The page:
Arts and Culture Major Players in Attracting Businesses
BUFFALO, N.Y. — Arts Services Initiative of Western New York (ASI) announced the release of the “Economic Impact of Western New York’s Not-for-Profit Cultural Industry” report. The findings of the report conclude that 105 not-for-profit cultural organizations in Erie Niagara, Chautauqua, Cattaraugus and Allegany counties contribute an estimated $87 million to local GDP, while their audiences provide an estimated $70.2 million in revenue to the WNY economy. This spending supports a total of 2,900 full-time equivalent jobs and generates $4.3 million in government revenue through sales and income taxes.
The full report is available at www.asiwny.org/ec-impact-report-2014.
“The practice of economic development has changed considerably in the past decade from one based solely on sites and incentives to one that also encompasses the development of human capital; that is, those sets of skills, knowledge, and creativity contributed by its residents,” Amherst Industrial Development Agency Executive Director James Allen said. “Retaining and attracting those individuals that possess these attributes is paramount to developing a successful economic development strategy. Integrating a flourishing arts and cultural sector can affect where workers in the ‘knowledge economy’ want to live and as such is essential for workforce recruitment and retention strategies. It is not merely coincidental that the growth of our arts and cultural community is part of our region’s most recent renaissance; great things are happening here and innovators and entrepreneurs want to be a part of it!”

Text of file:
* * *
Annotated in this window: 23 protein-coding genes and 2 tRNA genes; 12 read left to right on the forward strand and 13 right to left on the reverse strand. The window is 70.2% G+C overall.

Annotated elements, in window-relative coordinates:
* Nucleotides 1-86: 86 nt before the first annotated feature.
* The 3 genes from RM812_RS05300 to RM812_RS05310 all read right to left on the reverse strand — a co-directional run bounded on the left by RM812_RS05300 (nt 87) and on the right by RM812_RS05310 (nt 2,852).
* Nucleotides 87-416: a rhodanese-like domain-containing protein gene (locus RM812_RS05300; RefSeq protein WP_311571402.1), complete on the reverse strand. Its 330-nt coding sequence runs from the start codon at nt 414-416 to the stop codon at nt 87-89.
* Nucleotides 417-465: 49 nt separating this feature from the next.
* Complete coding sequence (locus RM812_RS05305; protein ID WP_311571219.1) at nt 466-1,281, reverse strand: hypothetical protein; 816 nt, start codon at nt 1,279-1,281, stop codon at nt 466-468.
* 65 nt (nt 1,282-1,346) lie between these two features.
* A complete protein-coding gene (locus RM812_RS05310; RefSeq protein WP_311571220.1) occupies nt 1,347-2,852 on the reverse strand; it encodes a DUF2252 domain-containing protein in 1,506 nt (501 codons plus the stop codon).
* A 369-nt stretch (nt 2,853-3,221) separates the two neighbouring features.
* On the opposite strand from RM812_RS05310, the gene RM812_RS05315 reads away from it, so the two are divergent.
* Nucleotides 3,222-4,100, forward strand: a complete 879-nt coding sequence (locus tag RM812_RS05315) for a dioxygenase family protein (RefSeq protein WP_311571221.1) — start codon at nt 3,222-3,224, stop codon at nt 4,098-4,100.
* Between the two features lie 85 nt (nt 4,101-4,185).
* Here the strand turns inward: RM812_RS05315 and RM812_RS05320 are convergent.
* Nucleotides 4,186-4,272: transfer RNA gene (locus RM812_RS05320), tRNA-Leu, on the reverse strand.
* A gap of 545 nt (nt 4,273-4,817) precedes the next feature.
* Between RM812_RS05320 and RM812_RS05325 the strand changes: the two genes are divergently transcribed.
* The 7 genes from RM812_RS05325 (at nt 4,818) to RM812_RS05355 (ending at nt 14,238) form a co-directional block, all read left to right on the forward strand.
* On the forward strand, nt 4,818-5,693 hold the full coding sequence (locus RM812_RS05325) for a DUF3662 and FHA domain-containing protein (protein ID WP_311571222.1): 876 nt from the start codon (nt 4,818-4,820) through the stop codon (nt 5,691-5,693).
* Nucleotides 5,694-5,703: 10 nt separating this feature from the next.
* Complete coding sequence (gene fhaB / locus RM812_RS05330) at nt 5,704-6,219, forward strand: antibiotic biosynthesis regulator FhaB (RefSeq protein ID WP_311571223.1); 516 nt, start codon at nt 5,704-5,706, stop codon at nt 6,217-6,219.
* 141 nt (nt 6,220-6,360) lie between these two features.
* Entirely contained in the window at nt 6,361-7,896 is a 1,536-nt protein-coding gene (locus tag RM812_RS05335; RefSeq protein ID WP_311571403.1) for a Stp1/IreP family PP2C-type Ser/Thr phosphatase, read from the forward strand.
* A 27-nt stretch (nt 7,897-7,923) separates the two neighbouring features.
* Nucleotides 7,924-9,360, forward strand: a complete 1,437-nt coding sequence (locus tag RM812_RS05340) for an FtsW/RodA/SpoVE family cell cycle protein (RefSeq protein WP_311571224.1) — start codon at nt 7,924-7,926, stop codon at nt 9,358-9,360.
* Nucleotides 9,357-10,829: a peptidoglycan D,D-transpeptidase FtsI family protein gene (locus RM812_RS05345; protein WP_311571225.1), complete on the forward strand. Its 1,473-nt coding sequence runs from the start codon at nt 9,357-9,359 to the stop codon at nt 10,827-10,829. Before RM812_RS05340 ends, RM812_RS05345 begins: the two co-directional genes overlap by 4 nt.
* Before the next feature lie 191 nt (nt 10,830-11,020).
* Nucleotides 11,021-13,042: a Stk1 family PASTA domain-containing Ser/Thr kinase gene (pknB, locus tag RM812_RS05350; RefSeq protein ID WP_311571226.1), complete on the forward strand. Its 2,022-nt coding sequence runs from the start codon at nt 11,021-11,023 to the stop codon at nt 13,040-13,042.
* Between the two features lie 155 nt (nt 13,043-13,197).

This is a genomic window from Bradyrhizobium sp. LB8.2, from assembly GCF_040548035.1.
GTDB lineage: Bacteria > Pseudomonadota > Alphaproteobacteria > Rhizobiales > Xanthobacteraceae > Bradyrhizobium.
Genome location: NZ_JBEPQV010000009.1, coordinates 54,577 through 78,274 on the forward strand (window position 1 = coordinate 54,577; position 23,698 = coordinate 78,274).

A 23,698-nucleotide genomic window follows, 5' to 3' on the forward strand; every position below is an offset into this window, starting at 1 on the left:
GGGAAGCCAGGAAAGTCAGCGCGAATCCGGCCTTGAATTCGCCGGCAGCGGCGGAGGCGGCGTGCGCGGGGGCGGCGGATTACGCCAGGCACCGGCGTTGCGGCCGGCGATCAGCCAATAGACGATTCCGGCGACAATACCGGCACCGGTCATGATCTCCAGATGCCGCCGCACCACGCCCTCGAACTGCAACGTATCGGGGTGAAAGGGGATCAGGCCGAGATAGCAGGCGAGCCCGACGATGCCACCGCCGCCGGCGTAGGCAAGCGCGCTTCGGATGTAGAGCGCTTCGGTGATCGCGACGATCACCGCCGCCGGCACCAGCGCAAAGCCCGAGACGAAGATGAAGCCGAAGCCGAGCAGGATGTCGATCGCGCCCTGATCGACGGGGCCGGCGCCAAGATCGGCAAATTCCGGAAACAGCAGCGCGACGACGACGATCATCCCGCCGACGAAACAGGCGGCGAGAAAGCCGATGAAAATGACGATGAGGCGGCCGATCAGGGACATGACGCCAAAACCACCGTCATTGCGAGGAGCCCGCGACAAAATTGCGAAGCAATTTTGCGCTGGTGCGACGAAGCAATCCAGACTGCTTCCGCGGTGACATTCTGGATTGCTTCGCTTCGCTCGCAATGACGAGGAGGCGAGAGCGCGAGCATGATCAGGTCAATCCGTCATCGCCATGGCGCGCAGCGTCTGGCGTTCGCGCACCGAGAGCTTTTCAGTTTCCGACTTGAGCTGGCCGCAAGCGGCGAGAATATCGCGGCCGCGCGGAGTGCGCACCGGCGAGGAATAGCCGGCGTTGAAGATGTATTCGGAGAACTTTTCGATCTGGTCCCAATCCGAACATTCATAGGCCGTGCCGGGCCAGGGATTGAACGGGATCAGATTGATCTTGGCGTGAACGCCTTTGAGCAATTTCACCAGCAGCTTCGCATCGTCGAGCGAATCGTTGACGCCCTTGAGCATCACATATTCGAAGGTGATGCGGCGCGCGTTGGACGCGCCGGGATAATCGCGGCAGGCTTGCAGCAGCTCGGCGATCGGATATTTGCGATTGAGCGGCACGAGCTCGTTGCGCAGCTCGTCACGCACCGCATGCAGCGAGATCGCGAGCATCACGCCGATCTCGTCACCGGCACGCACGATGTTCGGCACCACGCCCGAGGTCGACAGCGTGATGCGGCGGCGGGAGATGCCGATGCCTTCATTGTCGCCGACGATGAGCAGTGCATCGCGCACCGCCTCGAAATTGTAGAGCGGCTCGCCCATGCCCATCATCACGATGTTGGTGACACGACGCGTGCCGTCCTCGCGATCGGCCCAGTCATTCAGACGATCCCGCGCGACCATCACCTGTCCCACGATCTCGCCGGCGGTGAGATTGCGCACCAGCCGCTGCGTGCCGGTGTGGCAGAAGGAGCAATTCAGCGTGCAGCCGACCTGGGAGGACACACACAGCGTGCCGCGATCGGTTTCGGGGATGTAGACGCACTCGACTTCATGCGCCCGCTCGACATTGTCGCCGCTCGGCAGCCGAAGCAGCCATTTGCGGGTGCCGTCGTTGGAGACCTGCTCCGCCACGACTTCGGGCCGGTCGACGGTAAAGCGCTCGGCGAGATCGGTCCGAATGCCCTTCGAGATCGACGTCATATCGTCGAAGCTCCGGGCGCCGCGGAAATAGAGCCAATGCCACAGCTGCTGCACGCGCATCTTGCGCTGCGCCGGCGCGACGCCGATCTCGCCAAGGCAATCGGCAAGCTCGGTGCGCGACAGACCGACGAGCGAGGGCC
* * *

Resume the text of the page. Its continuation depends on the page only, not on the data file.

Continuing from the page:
ASI commissioned Center for Governmental Research (CGR) of Rochester to calculate the effect the cultural sector has on the local economy, thanks to a grant from The New York Community Trust. The Niagara University Center for Events & Management Development collected the audience data, while the Cultural Data Project was used for organizational data. CGR used the latest year data available for each organization ranging from 2009 to 2013. Audience data was collected in 2013.
“We’re not accustomed to thinking about arts and culture as making an independent contribution to the economy — but they do, as demonstrated here,” Center for Governmental Research Project Director Kent Gardner, Ph.D. added. “And in a footloose business climate, arts and culture also play a very important indirect role in economic development, both as ‘glue’ for firms thinking of relocating and as a ‘magnet’ for firms looking for a community, not just a business location.”
“This report, done by an independent outside agency, clearly demonstrates that the arts provide a great return on investment for the region,” ASI Executive Director Tod A. Kniazuk concluded. “That said, it’s important to note that the cultural sector also has an impact on tourism, education, national and international recognition for the area, business and employee attraction, service to the community, and more. No other sector offers these multiple impacts, and perhaps most importantly serves to inspire those who enjoy it while reflecting the culture of the people and places of our region; that’s the true impact of arts and culture.”